AT40 Book Of Records

One aspect that almost all fans of American Top 40 loved was when Casey or Shadoe would come out with some sort of chart fact or chart record. Of course records are being broken all the time so Casey or Shadoe would take great pleasure in telling about some current song in the countdown breaking a chart record, especially if that record was an old one.

This page is simply a depository of such chart superlatives. The period covered here is only to November 1991 when AT40 ceased using the Billboard Hot 100 for its countdown. Since that date many chart records have been broken so the information here is for historical and nostalgic purposes only and is not intended to be taken as current! There are many fine chart books out there that can fill you in on what the current chart records are.

Which chart?

 The Billboard Hot 100, from which "American Top 40" derived its countdown came into being August 4, 1958. Since that time it has been considered the "definitive" chart and any records set after that chart began are pretty much accepted. However before that date we run into problems, which has resulted in many arguments over record holders.

 The Hot 100's direct predecessor was called the "Top 100" which ran from Nov. 11 1955 to July 28 1958. Although their names were similar the Top 100 and the Hot 100 were different charts, both in appearance and the method of its compilation. The Hot 100 was a sales and airplay chart while the Top 100 was almost exclusively a sales only chart. Also being published at the same time as the "Top 100" were a "Jockey" chart (most played songs) a "Juke Box" chart, and to add more confusion a "Best-Seller" chart. Which unlike the Top 100 ranked "records" rather than "songs". AT40 in this period tended to refer to the Top 100 when mentioning chart facts from this era.

 Before November 12, 1955 there existed three charts - "Best-Sellers In Stores", "Most Played By Jockeys" and "Most Played In Juke Boxes". In this period (back to July 27 1940) AT40 tended to refer to the "Best-Sellers" chart as it was the oldest of the three, and the one most people would accept as the most definitive.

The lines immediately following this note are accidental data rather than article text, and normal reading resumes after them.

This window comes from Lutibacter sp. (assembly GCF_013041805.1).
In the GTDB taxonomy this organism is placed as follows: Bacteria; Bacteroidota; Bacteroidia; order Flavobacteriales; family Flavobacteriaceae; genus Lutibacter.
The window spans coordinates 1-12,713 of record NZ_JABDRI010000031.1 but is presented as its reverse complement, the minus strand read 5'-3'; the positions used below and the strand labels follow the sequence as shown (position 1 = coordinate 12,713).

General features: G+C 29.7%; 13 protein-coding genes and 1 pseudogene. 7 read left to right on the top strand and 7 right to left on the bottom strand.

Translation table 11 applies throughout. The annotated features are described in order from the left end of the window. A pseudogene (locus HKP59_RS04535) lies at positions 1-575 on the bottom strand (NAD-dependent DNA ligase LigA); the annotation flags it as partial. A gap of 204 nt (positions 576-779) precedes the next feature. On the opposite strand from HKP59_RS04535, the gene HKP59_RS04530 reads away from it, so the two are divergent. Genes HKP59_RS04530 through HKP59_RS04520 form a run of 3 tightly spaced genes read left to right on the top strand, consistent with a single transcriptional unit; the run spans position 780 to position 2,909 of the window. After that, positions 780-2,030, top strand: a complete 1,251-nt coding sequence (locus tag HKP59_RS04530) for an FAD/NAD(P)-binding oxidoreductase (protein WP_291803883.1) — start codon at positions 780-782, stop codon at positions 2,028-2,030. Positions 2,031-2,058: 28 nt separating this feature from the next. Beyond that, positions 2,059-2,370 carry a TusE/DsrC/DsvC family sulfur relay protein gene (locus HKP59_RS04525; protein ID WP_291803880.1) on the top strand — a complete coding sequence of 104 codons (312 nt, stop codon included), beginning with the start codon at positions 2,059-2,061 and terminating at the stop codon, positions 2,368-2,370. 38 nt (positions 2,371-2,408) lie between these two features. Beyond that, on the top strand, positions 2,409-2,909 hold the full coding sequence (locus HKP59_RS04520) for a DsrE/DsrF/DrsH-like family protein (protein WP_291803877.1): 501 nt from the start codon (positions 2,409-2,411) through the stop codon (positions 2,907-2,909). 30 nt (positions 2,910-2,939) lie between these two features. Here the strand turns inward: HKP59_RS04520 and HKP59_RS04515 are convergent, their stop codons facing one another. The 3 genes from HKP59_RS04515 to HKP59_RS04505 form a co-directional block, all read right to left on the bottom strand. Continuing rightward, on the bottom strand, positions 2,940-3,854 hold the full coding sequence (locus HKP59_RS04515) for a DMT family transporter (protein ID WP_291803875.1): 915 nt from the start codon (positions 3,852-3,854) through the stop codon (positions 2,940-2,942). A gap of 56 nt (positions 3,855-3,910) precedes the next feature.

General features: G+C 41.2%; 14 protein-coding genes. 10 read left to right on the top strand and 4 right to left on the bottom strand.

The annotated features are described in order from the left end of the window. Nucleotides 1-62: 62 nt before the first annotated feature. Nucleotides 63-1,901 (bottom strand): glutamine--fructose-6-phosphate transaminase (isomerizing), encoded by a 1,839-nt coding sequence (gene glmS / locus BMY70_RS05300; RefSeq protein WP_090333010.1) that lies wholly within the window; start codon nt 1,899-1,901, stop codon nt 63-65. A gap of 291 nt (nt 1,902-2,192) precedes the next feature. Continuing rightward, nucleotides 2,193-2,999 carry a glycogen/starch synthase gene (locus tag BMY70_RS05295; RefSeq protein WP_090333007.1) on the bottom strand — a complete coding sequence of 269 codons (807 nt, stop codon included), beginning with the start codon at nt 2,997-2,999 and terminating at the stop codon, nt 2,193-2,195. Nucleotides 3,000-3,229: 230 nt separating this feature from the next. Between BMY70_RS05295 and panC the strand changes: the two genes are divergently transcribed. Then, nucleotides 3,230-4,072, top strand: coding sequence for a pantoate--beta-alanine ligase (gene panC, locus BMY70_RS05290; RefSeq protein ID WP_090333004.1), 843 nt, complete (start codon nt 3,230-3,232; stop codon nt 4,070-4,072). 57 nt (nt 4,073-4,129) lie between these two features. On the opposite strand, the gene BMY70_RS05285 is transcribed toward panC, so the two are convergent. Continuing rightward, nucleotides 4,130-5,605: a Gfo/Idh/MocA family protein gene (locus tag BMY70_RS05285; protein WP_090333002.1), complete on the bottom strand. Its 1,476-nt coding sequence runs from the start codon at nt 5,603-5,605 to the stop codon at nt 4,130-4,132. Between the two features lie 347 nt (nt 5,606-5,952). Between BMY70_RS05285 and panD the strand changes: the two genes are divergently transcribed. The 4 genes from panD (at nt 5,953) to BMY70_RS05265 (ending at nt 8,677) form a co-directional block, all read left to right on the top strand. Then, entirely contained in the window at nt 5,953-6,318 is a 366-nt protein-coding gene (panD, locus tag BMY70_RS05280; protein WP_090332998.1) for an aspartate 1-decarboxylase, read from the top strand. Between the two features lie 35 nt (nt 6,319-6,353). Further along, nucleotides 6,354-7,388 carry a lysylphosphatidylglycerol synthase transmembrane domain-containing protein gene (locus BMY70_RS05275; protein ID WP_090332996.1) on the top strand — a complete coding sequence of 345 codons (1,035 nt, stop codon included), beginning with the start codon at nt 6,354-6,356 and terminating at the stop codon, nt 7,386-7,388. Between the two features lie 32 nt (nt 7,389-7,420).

Here is a short summary of the charts then

Chart Start End
Best Sellers In Stores 27 July 1940 13 Oct 1958
Most Played In Juke Boxes 8 Jan 1944 17 June 1957
Most Played By Jockeys 27 Jan 1945 28 July 1958
Top 100 12 Nov 1955 28 July 1958
Hot 100 4 Aug 1958 23 Nov 1991*

*For the purposes of this page only.

After November 1991

Some mention needs to be made of the Top 40 charts after this date until the show's end in January 1995. With this date AT40 stop using the Billboard Hot 100 and began using the "Hot 100 Airplay" chart (the airplay only portion of the Hot 100 chart), and later still abandoned that in place of the "Top 40/Mainstream Airplay" chart (a chart that simply registers number of spins a song receives) as a result of the switch, many chart records were soon broken - which sounds good until you realize the methodology used in these later charts was drastically different than the pre-Dec 1991 charts. In effect you are comparing apples with oranges. As a result, I've decided to ignore any records claimed to have been made or broken by AT40 after November 1991.


Most weeks at #1 (Here are some superlatives on that from before AT40 began)

All time and all pop charts

Near You by Francis Craig and His Orchestra (Bob Lamm) (17 weeks on the "Jockeys" chart Aug - Dec 1947)

All time and Best Sellers chart only

Frenesi by Artie Shaw and His Orchestra (13 weeks Dec 1940 - March 1941)

I've Heard That Song Before by Harry James and His Orchestra (Helen Forrest) (13 weeks March - May 1943)